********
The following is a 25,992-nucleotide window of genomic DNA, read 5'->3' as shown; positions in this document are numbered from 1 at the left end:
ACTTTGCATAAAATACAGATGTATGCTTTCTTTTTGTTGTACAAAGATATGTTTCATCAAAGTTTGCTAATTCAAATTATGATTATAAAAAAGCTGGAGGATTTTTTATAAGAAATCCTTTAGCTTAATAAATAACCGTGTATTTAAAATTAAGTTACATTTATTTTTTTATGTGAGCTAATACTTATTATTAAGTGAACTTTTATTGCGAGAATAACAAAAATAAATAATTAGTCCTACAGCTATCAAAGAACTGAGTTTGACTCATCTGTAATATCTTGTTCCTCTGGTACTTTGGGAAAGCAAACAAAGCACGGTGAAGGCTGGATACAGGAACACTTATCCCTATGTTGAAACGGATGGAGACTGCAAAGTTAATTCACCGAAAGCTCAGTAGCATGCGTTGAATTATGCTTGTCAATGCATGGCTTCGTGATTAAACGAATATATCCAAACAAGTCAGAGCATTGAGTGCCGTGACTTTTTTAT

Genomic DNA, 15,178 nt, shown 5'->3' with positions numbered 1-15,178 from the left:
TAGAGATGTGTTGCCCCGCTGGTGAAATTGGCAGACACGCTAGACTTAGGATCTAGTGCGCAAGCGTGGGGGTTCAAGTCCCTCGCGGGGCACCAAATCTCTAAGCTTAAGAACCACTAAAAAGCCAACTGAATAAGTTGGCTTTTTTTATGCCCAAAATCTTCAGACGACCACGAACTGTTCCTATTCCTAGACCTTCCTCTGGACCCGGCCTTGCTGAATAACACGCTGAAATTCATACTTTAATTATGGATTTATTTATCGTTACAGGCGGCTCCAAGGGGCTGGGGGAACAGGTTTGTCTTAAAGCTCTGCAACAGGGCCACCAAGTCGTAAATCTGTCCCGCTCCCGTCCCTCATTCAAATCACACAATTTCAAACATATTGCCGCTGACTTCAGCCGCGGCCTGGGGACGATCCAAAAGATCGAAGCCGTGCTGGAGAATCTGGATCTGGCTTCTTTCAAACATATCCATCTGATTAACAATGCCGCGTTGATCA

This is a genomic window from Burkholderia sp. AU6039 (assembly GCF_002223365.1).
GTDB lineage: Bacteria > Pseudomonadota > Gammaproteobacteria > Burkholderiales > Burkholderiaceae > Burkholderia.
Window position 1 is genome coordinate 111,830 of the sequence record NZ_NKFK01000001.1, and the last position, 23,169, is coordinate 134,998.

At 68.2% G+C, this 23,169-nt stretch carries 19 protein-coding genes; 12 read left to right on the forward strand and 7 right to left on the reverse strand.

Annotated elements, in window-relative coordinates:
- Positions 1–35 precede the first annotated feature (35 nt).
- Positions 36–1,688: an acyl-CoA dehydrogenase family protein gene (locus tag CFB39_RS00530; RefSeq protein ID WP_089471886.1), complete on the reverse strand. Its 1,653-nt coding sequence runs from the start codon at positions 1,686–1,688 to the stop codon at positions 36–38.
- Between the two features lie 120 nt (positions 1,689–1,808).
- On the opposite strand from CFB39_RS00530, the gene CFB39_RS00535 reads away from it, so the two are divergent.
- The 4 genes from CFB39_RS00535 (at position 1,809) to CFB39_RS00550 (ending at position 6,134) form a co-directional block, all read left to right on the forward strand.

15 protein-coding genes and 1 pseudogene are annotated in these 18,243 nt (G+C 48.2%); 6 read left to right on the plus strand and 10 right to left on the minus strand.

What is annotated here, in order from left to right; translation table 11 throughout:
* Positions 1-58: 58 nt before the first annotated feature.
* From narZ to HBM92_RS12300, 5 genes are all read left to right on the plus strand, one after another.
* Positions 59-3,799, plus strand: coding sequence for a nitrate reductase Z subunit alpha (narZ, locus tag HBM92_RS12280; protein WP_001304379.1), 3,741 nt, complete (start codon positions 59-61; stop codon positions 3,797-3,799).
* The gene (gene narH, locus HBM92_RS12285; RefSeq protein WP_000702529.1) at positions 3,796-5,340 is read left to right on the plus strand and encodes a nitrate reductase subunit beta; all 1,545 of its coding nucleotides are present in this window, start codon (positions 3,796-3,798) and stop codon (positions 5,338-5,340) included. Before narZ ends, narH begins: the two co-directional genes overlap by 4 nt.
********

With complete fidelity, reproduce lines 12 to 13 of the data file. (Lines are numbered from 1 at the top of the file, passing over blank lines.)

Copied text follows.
- Between the two features lie 120 nt (positions 1,689–1,808).
- On the opposite strand from CFB39_RS00530, the gene CFB39_RS00535 reads away from it, so the two are divergent.